Just when you think you’ve seen it all… boy I tell you, you haven’t. The fun part about this career is that you are constantly kept on your toes, and no two jobs are ever alike.

Every day there is something new to see or do, and usually that involves cleaning up something that most people wouldn’t have any idea how to begin or go about doing so, if they can even get past the extreme sensory overload that comes with working around murders, suicides and catastrophic accidents, in the first place.

The human condition is nothing if not an odd one. We span the spectrum of life, one minute someone is committing an act of pure love for a total stranger on the street, and the next minute somewhere down the block, a man is breaking into his neighbor’s home to maim and kill her pet cats which he believes are plotting to kill his mother.

Thats right, I actually had a case where I had to remediate a woman’s home, just outside of Knoxville Tennessee, I recall, after the schizophrenia-deranged teenager who lived next door, waited for her to go out of town so that he could “eliminate the threats”… or in other words, kill the woman’s persian cats because he thought in his deluded state that they were muslim terrorists sent on a mission to kill his mother. There was fur and blood all over the home, the poor cats had really been put through the courses. The ill boy even “waterboarded” one of the doomed felines, the evidence was clear of it on the edge of the sink in the master bath.

That was a case that underscores the saying that life is stranger than fiction. Believe me, it is.

Another oddball case that I recently took on was related to a hoarder living in a pleasant, middle class neighborhood in Bradenton, Florida, situated between Tampa and Orlando in the south-central part of the state.

As I’ve stated before in my previous blogs, hoarding is a compulsive behavior characterized by obsessively buying or collecting items, which they place an extreme, irrationally high value on, being then unable to either maintain or organize under the sheer volume of materials, as well as the well known attribute… the inability to get rid of or throw anything away.

But there are also other unusual behaviors that I have seen come from a hoard, including this one, like keeping trash or human waste or even in one hoard, the man’s own semen.

When we got to the residence in this case, it was apparent before we ever made it inside that something wasn’t right. Some of the windows near the front of the home had evidence of smoke damage, and I had to check the work order twice just to make sure that we had packed the proper equipment.

After we were inside, however, it became crystal clear what I had been looking at, although I must admit that it made me wonder about this particular individual hoarder. The home, which had been a belonged to a man, the hoarder, who had recently passed away, and like a lot of these places, his family had only seen the horror of a hoard shortly after their loved one died when they opened up the home to determine how his assets would be divided.

Obviously this man had been working on his “collection” for some time as huge piles of random objects were laid out all over the house in piles that stacked to the roof in some places. Many rooms couldn’t be assessed at all, including the kitchen, which leads me to the smoke stains I had seen on the upper portion of the windows and the eaves of the house.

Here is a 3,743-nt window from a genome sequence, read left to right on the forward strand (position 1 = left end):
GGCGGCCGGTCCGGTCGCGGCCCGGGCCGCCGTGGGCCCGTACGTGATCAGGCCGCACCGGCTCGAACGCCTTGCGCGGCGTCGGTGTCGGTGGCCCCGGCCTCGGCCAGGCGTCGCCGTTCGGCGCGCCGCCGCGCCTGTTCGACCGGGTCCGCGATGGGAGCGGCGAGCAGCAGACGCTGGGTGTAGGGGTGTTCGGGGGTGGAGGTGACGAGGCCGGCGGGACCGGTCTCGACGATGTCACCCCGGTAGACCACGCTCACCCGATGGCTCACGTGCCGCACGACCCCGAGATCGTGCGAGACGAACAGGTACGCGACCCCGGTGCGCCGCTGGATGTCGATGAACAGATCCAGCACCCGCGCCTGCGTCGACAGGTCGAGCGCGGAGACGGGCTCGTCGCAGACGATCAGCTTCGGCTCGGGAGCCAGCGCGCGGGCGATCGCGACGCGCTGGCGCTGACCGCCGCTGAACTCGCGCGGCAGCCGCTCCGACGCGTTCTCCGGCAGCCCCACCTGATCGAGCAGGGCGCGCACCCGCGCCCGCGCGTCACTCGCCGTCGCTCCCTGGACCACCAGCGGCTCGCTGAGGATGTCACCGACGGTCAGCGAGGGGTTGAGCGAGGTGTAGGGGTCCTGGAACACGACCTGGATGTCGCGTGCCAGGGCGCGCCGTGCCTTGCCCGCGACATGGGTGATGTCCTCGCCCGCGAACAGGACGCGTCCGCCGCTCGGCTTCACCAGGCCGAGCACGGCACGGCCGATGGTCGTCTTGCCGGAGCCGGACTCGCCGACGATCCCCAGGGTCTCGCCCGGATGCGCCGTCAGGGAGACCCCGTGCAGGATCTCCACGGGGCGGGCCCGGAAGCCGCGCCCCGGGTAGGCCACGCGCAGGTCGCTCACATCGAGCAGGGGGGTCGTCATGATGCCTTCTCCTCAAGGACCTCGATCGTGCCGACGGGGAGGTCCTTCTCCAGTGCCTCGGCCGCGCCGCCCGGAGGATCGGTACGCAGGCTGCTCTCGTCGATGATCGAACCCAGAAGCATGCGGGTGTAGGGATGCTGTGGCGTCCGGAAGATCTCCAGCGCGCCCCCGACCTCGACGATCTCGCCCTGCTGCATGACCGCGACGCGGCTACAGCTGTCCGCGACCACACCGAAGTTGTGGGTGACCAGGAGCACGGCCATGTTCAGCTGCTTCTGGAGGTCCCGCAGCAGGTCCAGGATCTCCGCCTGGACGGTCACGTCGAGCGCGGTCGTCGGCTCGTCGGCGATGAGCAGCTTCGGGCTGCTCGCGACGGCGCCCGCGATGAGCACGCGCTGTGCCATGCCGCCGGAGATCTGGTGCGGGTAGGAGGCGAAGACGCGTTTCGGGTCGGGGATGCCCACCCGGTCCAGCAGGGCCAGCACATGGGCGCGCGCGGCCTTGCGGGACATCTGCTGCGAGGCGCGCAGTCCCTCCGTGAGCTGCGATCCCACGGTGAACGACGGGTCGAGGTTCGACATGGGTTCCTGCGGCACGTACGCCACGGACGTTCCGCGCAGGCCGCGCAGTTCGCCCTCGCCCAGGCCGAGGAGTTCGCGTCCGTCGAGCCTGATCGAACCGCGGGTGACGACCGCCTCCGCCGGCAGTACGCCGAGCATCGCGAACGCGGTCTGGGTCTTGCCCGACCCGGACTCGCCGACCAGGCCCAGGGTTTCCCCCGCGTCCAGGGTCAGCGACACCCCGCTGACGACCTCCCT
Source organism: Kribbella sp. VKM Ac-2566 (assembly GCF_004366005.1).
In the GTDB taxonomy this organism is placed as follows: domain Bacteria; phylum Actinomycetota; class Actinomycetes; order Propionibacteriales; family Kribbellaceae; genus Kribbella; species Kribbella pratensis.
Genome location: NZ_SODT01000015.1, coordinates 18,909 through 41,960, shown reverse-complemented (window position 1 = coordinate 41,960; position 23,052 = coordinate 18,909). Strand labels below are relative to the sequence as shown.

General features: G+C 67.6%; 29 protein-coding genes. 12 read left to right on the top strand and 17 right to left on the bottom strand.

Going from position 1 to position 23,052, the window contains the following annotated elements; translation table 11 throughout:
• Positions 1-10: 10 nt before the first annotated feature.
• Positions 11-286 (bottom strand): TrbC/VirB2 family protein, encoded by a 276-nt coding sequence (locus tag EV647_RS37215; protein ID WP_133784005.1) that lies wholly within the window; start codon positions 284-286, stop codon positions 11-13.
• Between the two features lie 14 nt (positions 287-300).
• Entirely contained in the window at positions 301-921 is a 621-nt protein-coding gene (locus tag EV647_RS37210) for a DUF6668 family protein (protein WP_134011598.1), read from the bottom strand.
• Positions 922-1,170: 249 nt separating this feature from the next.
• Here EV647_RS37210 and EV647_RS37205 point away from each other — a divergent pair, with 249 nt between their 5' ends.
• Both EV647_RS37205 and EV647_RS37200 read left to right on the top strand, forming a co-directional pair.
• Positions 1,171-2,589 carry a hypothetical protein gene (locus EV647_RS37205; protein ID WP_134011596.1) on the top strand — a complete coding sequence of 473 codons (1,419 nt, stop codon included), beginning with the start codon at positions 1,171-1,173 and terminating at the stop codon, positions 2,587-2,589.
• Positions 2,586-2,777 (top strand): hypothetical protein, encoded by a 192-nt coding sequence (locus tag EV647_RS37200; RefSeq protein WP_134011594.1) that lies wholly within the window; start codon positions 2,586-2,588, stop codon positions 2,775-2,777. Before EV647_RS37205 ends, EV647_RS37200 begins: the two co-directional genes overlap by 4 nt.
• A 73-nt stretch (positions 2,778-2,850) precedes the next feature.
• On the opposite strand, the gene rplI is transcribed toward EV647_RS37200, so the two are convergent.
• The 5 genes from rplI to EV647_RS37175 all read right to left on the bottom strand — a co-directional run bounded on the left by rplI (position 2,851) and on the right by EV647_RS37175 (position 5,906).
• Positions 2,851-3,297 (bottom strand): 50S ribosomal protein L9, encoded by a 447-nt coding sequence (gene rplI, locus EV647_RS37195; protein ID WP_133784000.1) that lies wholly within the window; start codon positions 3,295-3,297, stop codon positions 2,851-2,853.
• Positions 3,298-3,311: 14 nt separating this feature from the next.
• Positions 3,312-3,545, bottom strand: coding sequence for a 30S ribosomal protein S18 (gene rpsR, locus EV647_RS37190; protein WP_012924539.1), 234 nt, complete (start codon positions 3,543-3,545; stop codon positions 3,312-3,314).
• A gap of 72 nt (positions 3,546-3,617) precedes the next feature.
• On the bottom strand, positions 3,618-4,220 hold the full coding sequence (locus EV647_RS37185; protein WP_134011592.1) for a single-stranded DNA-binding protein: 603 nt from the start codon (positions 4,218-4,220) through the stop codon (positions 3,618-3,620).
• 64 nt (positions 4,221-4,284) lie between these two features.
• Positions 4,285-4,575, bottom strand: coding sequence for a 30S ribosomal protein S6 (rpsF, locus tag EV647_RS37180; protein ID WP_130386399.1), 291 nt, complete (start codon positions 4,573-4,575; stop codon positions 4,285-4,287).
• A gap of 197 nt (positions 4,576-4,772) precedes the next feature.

Because the homeowner had been unable to walk into his kitchen due to all the stuff everywhere, he had decided the next best thing was buying a charcoal grill to cook on as he watched tv in the main living area where he prefered to spend most of his time. Empty bags of the black squares were haphazardly thrown here and there, and the carpet beneath the grill had been saturated with lord knows how much rendered fat, which had never been clean and smelled rancid as hell.

The most unbelievable sight, however, was the ceiling… it was completely, utterly black, thoroughly covered with soot. The fan that hung from the center, as well as all of the inlaid light fixtures, were also obscured with a untold number of years worth of the charred, ashy, stanky stuff.

Evaporated oil, a by product of cooking fatty foods, clung to every item located within the room with the grill, and even the couch where the hoarder sat had an outline of his butt in grease.

It was one of the greasiest, hard to clean jobs that I have ever seen and it took about a week to completely remediate. Once the family had the keys to the home back, they got their first look at what turned out to be a very charming little house, under all of that caked on black stickiness. In fact, last I had heard, one of the younger members of this family, a single mother recovering from the loss of her husband during a tour in Afghanistan, had decided to move in, to start rebuilding her life. I thought it was a great idea, the two had been through a lot and could now find peace together… the house and the woman. It was a fitting end.

Regardless of whether the scene is at your home and personal property, a commercial business, or industrial site, we’ll strictly adhere to OSHA regulations and API Worksafe guidelines in our cleanup efforts. We only deploy EPA registered hospital grade cleansers and disinfectants.

If you need trauma or accidental death cleanup guidance, have questions about your payment options or current insurance policy covers don’t hesitate to give Advanced Bio Treatment a call at: 800-295-1684

Posted in Hoarding Cleanup
Ted Pelot Owner & President of Crime Scene Cleanup Company - Advanced Bio-Treatment